By 1967, Thule had established a decent client base in Sweden, Norway and Finland. There was, however, even more potential elsewhere in Europe, and when the worldly Danish salesman Johannes Torp Pedersen swung by Hillerstorp in his Mercedes S-Class that same year, a collaboration began that would last 13 years.
Torp Pedersen was a bachelor who worked on 6% commission, covered all his own costs, and spend most of his life on the road. Having offered to sell Thule's products in Europe, he quickly became the company's unofficial export manager. As soon as the contract was signer, Torp Pedersen headed south with a car full of demo products and shortly thereafter the teleprinter began rattling out orders from Switzerland, Germany, Austria, England and Denmark.
While Torp Pedersen was barreling down the autobahn and spreading Thule's name across Europe, Willis and his family traveled to Norrland with a camper in the summer of 1967. The vacation, however, was also spent thinking about how to speed up the production of Thule's roof racks. At the time, the design included a bent tubular frame that was both complicated to produce and took up too much space in the box.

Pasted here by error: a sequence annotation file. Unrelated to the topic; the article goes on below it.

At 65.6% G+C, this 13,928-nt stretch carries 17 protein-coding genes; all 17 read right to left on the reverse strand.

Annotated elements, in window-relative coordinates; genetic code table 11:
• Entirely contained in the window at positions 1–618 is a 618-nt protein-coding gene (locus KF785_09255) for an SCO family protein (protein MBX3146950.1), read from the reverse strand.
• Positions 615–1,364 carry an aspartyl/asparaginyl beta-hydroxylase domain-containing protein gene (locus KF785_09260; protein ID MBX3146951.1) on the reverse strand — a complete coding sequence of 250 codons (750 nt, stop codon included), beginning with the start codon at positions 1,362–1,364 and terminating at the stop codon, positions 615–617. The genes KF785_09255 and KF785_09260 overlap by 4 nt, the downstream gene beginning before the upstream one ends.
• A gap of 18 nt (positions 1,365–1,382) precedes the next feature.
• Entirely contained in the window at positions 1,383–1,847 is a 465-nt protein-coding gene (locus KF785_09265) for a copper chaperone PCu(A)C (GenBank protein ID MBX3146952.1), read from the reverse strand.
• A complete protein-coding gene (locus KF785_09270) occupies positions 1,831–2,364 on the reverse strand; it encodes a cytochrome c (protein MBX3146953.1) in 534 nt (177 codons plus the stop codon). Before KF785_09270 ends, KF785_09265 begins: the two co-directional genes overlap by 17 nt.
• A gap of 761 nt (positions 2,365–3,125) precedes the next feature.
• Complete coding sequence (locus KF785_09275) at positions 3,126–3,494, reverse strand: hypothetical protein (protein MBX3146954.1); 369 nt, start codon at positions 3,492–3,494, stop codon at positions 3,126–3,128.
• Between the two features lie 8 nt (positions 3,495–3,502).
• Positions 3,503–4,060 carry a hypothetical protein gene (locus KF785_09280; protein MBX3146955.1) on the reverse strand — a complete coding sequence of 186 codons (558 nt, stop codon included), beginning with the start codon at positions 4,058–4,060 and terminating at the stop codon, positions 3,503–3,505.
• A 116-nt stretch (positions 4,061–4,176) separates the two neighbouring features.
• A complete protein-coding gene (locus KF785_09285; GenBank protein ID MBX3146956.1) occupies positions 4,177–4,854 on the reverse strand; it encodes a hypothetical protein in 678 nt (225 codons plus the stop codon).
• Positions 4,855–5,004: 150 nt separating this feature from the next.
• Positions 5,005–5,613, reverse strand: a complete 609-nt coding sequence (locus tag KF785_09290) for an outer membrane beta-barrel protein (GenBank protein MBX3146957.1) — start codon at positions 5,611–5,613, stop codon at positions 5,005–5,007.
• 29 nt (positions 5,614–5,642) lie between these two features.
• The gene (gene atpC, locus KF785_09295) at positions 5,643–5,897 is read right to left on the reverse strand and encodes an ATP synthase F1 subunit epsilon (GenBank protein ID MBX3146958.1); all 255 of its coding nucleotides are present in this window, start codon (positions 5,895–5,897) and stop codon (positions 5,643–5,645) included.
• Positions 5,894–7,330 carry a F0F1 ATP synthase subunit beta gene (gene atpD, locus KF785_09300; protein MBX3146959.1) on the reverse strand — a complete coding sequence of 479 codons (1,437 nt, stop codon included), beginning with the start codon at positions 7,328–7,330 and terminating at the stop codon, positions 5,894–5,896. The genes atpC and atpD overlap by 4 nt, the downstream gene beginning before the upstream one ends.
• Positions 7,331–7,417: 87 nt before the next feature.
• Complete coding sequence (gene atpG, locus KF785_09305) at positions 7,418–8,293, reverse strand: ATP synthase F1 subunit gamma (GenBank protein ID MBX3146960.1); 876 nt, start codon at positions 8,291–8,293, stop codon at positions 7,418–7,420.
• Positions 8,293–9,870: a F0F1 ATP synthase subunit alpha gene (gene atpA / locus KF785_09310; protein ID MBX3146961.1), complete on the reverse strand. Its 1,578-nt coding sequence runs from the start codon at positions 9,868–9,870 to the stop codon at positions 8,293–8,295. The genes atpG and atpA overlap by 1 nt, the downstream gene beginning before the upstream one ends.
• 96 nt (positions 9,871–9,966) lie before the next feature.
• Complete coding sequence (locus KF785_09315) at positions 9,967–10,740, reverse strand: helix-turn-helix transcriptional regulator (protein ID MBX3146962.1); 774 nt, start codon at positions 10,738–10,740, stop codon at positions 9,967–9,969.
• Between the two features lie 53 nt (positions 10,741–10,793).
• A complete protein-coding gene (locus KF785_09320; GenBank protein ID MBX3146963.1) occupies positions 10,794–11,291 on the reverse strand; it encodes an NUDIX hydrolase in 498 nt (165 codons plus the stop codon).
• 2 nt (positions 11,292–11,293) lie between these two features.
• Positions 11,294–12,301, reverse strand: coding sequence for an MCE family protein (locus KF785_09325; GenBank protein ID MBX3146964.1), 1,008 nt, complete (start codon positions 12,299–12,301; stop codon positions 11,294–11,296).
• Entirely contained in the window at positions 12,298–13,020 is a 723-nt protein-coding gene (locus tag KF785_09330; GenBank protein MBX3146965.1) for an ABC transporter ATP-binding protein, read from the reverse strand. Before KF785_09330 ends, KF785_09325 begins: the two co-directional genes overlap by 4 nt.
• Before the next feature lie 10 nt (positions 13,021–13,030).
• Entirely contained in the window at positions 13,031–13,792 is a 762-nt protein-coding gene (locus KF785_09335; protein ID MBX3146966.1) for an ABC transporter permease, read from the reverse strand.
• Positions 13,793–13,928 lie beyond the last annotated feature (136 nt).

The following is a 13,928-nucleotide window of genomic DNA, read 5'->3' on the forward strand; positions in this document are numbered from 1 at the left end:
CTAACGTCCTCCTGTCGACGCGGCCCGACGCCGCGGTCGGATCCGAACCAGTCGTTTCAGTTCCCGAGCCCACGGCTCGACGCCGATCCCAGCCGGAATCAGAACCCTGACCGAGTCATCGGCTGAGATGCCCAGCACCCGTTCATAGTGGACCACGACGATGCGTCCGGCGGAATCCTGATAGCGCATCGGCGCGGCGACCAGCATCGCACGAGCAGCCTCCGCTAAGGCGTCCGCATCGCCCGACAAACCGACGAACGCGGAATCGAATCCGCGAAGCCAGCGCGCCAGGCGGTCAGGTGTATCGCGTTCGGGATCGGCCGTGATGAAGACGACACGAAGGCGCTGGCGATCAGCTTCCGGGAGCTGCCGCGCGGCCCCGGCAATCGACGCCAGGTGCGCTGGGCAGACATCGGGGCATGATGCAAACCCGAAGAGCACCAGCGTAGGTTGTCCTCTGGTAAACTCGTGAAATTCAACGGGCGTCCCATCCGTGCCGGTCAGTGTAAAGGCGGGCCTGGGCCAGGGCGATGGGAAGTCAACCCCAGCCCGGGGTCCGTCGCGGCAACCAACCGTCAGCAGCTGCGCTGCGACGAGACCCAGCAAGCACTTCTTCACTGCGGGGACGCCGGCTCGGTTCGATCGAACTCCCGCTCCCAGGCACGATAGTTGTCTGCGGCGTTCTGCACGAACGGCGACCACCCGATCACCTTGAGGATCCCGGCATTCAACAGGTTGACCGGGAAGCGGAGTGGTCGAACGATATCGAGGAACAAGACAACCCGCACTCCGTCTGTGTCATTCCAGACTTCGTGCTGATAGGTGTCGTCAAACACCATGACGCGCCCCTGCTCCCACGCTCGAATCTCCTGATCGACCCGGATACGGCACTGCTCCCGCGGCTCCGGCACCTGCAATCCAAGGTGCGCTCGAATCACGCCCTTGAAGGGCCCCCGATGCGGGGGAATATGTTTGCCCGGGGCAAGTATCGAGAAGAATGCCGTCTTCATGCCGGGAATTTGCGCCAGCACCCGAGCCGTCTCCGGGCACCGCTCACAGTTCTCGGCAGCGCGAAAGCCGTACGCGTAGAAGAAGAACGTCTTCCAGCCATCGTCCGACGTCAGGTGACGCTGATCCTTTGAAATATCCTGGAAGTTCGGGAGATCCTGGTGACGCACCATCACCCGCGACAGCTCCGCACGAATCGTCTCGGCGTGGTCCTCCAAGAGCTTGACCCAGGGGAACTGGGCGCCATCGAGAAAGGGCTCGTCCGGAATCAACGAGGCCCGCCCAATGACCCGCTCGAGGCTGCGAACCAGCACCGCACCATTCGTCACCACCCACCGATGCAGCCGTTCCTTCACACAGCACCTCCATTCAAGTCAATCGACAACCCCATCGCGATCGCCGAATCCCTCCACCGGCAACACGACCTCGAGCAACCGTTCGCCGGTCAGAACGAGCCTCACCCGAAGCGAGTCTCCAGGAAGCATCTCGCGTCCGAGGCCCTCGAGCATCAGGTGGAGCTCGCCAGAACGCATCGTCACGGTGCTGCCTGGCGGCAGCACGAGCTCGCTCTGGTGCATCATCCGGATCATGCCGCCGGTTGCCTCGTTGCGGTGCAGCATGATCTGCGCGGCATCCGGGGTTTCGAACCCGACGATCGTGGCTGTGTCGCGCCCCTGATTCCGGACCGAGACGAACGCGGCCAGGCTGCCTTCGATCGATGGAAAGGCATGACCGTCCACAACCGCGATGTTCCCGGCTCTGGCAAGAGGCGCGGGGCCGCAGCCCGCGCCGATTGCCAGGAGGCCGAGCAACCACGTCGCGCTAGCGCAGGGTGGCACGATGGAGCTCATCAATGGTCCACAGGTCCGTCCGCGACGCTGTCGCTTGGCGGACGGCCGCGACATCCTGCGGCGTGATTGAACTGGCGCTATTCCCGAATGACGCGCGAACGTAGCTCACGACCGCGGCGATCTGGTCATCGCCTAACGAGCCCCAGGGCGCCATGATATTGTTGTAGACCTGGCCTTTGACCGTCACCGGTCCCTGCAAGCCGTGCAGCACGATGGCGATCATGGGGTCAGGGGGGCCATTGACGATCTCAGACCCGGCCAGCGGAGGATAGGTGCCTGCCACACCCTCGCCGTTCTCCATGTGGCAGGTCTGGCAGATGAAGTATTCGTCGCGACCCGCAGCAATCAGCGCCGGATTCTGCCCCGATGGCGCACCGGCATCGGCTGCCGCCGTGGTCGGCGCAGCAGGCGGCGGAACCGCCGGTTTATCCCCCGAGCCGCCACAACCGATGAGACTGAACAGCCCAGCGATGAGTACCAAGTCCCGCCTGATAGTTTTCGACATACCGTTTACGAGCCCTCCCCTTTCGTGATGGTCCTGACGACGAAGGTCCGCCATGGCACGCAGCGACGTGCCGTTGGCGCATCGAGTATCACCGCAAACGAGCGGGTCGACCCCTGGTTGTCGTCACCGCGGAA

But how could they get around that problem? At a campsite in Orebro Willis had a flash of genius and drew up a new design involving a corner piece made of die-cast zinc to connect the frame to the foot. It would be cheaper to produce., easier to transport and simpler to stock. Once again, Thule had come up with an innovative solution that left the competition trailing in its wake.
The new roof basket was registered for design protection and launched as the Thule Classic in the spring of 1968. Torp Pedersen immediately recognized its export potential. He brought the Thule Classic with him to Britain and made a successful sale to the importer Harry Moss, who had soon placed orders in excess of one million kronor.
The reason Thule was able to strengthen its grip on an increasingly competitive market for roof racks and ski carriers in the latter half of the 1960s can be summarized in two words: product development. The company kept making improvements to its ski carriers and roof racks, and one by one its competitors dropped out of the market.
Another important piece fell into place in 1968 when an 18-year-old named Jan-Ivar Arvidsson began working as a toolmaker at Thule. He quickly became a creative sounding board on which Willis, the ideas man, could test his concepts. In the years to follow, these two would be behind many of Thule's product development successes.
Find out how to contact us, ordering and much more
Find out more about us
Need information about a product or lost a manual
You are consenting to our cookies if you use this website. Find out more here